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José Javier Azanza López, Professor of History of Art at the University of Navarra and member of the Chair of Heritage and Art of Navarra.
Marble and bronze for immortality
On January 2, 1890, Julián Gayarre, the Roncal tenor with "the voice of an angel", died in Madrid at the age of 45. After the massive funeral procession through the streets of the capital, his body was buried in the Roncal cemetery three days later. It was Gayarre's family, led by his nephew Valentín, who commissioned the sculptor Mariano Benlliure (El Grao, Valencia, 1862-Madrid, 1947) to make a mausoleum to cover the tenor's tomb.
Why Mariano Benlliure Firstly, because the Valencian sculptor, trained at the Escuela de la Lonja and the Masriera y Campins foundry in Barcelona, was one of the leading representatives of Spanish sculpture of the inter-century period. But, mainly, because they were both united by
a close friendship, which arose during the visits of the Navarrese tenor to Rome to perform his great operatic hits; a friendship of which there are numerous written testimonies.
The process of execution of the mausoleum in Rome, where Benlliure had his studio, was long and complex. We know that the sculptor had finished the sketch in August 1890 (it is preserved in the Museo Nacional del Teatro de Almagro, and there is also a model in plaster of the figure of Music in the Salvador Vilaseca Museum in Reus), and in 1891 had already begun its execution; however, its completion did not take place until 1897. What were the causes of the delay On several occasions, Benlliure alleges difficulties in receiving materials to continue the work. But the main reason that forced to postpone its execution was the need to attend to the numerous commissions received from different official institutions and that had a deadline of submission; such are the cases of the monuments to Diego López de Haro (Bilbao, 1890); to the Marquis of Larios (Malaga, 1890); to Lieutenant Jacinto Ruiz (Madrid, 1891); to Isabel la Católica (Granada, 1892), etc....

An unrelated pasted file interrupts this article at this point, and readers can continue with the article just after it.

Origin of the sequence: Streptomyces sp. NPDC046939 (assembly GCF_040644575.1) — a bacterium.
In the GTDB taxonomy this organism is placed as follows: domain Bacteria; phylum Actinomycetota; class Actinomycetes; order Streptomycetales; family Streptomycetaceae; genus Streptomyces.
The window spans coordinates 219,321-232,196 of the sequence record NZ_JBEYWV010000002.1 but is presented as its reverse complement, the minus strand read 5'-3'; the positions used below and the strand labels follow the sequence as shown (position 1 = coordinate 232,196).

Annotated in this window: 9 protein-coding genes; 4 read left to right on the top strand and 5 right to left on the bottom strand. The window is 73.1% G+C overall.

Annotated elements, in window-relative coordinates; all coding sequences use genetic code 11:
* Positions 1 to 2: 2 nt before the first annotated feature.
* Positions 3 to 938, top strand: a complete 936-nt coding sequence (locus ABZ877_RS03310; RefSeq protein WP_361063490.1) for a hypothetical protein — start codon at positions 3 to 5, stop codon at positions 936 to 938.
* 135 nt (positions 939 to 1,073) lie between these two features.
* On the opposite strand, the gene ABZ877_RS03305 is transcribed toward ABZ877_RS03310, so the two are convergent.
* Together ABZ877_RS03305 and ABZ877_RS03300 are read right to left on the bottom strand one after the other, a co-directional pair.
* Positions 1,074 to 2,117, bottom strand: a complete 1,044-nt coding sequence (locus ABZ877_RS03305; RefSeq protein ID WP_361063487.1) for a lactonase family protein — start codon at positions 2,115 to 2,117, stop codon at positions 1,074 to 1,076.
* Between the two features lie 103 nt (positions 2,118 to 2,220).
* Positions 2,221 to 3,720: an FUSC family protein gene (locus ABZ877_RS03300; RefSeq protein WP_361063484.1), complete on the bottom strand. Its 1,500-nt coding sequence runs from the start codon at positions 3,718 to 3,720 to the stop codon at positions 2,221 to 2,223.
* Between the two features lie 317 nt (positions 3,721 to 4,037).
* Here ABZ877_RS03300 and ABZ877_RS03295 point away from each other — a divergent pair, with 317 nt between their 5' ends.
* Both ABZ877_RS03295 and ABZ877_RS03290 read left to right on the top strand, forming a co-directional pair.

With the accumulated delay, in 1897 the sculptural group was finished; but it was not installed in the Navarrese cemetery until 1901. The reason for this moratorium lies in the fact that it became a ¿traveling mausoleum", as Mariano Benlliure, proud of his work, understood that it was a good card of presentation of his artistic qualities, so he obtained permission from the family to exhibit it in different salons and art exhibitions. He was present at the VI exhibition Biennial of the Circle of Fine Arts, held in 1898 at the Crystal Palace of the Retiro in Madrid, where he received glowing praise: "Poem of marble and bronze, whose beauties of detail have no issue"(El Imparcial, 28-5-1898). And in 1900 the mausoleum obtained the Medal of Honor of Sculpture in the Universal exhibition of Paris, celebrated in the Grand Palais, in what Violeta Montoliu, biographer of the artist qualifies as ¿the total triumph". After this success, the mausoleum was moved to Madrid, where the queen regent Maria Cristina showed her interest in installing it in the place of Isabel II, in front of the Royal Theater; but the family of the tenor insisted on moving it to Roncal, where it arrived in 1901.
The placement of Gayarre's mausoleum in the cemetery of Roncal took place in mid-July 1901, according to the brief news published in El Pensamiento Navarro. It was Benlliure himself who supervised its installation, experiencing moments of deep nostalgia at the moment of letting go of his creation in the Pyrenean village, where, in his opinion, it was not going to have the transcendence it deserved: "You cannot imagine the great sorrow it causes me to have to enclose in such a completely deserted valley one of my most beloved works, the one I have made with the greatest enthusiasm to immortalize a loved one as exceptional as Gayarre....", confessed to his friend the liberal deputy from Granada Natalio Rivas in a letter written in Pamplona on August 22, 1901.
Two distinct parts